The failure of the Turkish authorities to prevent ISIS from acquiring a stockpile of sophisticated weapons during the Syrian conflict raises fresh questions about Ankara’s relationship with Islamist extremists.
According to this week’s report by the Conflict Armament Research Group (Car), ISIS was able to build a major arsenal of explosives, weapons and drones through a sophisticated procurement process that passed through Turkey.
Despite repeated warnings about the arms shipments taking place across the Turkish border, ISIS was able to acquire its own weapons production programme in Iraq and Syria from 2015-2019 through its links with individuals and companies based in southern Turkey, as well as other European countries such as Britain.
The report says that the ISIS weapons programme dealt with more than 50 companies, in more than 20 countries, that produced or distributed goods that ISIS subsequently used to make roadside bombs, drones and improvised weapon systems.
Materials were obtained from countries including the UK, Denmark and Spain, as well as Syria and Turkey.
One of the report’s more eye-catching claims is that ISIS acquired weapons technology such as parts for a jet-powered drone, similar to the V-1 “flying bombs” dropped on London during the Second World War.
The report revealed that from 2015 onwards, ISIS technicians "also sought to develop larger, faster unmanned aerial vehicles (UAVs) powered by pulse jet engines".
A "fully constructed pulse jet engine" was found at a hospital formerly occupied by the terror group in west Mosul, Iraq, in September 2017.
"Pulse jets are a type of acoustic jet engine originally developed for World War II-era V-1 'flying bomb' cruise missiles," the report added, referring to the "vengeance weapon" deployed by Nazi Germany in 1944.
By using individuals and companies registered in Britain and Turkey, ISIS purchased a large stockpile of weapons and equipment as it occupied large swathes of territory from 2014, despite “red flags” that could have prevented the sales, the report concludes.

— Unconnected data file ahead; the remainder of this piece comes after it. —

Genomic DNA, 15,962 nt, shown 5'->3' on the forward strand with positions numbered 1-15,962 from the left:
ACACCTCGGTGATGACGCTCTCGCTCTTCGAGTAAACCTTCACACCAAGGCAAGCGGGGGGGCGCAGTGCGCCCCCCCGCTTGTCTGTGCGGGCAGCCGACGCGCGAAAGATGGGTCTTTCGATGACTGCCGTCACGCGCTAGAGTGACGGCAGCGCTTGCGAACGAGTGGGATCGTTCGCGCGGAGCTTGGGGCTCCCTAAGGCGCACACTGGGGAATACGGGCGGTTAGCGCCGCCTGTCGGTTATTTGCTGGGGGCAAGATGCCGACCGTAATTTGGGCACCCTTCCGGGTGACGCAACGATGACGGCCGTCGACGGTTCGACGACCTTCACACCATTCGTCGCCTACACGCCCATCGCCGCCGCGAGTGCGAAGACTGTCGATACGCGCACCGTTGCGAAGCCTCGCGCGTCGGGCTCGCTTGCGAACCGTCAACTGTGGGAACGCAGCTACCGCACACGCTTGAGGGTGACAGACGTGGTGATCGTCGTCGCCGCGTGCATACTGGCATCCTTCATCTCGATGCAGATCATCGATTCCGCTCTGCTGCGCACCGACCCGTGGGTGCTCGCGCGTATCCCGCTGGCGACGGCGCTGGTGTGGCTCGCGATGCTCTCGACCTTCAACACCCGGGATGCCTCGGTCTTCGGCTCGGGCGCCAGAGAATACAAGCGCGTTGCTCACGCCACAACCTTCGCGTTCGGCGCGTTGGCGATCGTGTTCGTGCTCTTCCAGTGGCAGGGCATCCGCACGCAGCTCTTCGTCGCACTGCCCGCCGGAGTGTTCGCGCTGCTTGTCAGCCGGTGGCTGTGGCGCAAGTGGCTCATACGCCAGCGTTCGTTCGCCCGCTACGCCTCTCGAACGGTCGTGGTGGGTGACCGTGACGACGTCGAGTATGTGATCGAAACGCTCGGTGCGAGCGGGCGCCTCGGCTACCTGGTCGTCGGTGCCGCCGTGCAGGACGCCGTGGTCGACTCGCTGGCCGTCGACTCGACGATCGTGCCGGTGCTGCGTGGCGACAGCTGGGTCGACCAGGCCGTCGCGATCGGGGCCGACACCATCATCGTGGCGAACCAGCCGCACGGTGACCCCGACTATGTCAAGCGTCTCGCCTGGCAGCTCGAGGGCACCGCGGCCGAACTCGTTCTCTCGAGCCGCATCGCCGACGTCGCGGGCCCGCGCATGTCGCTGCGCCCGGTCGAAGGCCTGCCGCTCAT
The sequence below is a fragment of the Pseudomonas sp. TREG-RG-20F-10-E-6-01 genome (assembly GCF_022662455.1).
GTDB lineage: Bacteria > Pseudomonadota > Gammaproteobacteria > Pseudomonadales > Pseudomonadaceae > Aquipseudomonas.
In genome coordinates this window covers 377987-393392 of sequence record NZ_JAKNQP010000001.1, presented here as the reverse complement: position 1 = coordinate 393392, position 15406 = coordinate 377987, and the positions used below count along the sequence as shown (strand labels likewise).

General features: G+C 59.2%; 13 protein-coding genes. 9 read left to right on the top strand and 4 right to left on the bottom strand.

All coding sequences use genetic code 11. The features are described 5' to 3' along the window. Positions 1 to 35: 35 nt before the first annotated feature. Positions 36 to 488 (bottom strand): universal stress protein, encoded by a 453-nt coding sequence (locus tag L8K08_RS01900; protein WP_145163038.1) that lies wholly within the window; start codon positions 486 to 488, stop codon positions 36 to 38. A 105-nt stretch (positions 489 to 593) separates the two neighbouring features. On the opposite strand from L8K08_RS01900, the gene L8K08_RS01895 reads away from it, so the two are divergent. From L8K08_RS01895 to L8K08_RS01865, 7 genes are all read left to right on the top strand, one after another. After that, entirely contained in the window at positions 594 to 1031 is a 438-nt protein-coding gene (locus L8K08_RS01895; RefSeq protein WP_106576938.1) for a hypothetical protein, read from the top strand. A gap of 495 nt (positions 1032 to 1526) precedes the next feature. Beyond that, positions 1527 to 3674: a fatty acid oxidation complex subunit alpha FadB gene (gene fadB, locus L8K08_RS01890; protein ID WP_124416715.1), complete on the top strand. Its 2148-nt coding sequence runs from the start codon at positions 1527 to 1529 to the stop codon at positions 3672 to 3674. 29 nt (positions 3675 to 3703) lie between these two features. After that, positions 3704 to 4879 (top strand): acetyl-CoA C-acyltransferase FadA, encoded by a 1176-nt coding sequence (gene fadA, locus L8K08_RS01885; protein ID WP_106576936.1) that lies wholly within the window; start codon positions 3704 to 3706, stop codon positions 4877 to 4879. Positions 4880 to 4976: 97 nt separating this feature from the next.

The group's members used one UK-registered front company to buy turbine engines for advanced drones, which were then shipped to a mobile phone company in Turkey. Another was used to buy parts for automatic anti-aircraft weapons, while others still used to import materials for bombs.
The scale of the weapons smuggling that took place across the Turkish border at the height of ISIS’s false caliphate inevitably renews the focus on Ankara’s relationship with Islamist groups based in Syria.
Turkish President Recep Tayyip Erdogan has consistently denied suggestions that his government had links with ISIS and that it has supported Islamist extremists battling against the regime of Syrian dictator Bashar Al Assad.
Yet, western intelligence officials believe that at the very least Ankara turned a blind eye to some of ISIS’s border smuggling operations, as part of its efforts to increase the pressure on the Assad regime in Damascus.
Mr Erdogan has emerged as a major supporter of Islamist extremists throughout the Middle East in recent years. Ankara has actively supported groups such as Hamas and the Muslim Brotherhood, as well as Islamist militias in Libya.
It has been a long-held ambition of Mr Erdogan to establish an Islamist regime in Damascus to replace the Baathist faction that currently controls Syria.
At one point during the Syrian conflict in 2015, the prospect of Islamist groups such as ISIS seizing control of Damascus became so acute that Qassem Suleimani, then head of the elite Quds Force in Iran's Islamic Revolutionary Guard Corps, travelled to Moscow to persuade Russian President Vladimir Putin to intervene militarily in support of the Assad regime.
The deployment of Russian forces and combat aircraft to Syria later that year proved to be a turning point in the conflict, turning the tide of the war decisively in the Assad regime’s favour.
Turkey’s sympathetic attitude towards Islamist groups in the aftermath of the Russian intervention might therefore explain why the Turkish authorities were not more stringent in cracking down on the ISIS smuggling network operating across Turkey’s southern border with Syria.
As Mike Lewis, one of the authors of the report notes: “with stronger due diligence, much of this trade might have been disrupted.”
For example, as the report says, some of the companies with links to ISIS were able to make large purchases of products that were incompatible with their normal business activities.
It cites the case of a small mobile phone shop based in Turkey that succeeded in purchasing from a large chemical distributor six tonnes of aluminium paste, which is used in the production of missile systems and drones.
The concern now is that although ISIS has suffered a series of significant setbacks in Iraq and Syria, there are still an estimated 10,000 ISIS fighters operating in the region.
Their attempts to regroup will be greatly assisted if they are able to maintain their weapons smuggling operations across the Turkish border.
As Namir Shabibi, head of Iraq operations at CAR, explained, although ISIS forces may no longer hold territory in those countries, there is evidence that in the past year its remaining cells have become increasingly active.
“Preventing their procurement efforts by spotting the kinds of red flags detailed in this report remains important for countering the group’s resurgence,” said Mr Shabibi.
Certainly, Turkey needs to take far greater care in policing its border if a resurgence of ISIS – complete with sophisticated weaponry – is to be avoided in Iraq and Syria in the years to come.
Con Coughlin is a defence and foreign affairs columnist for The National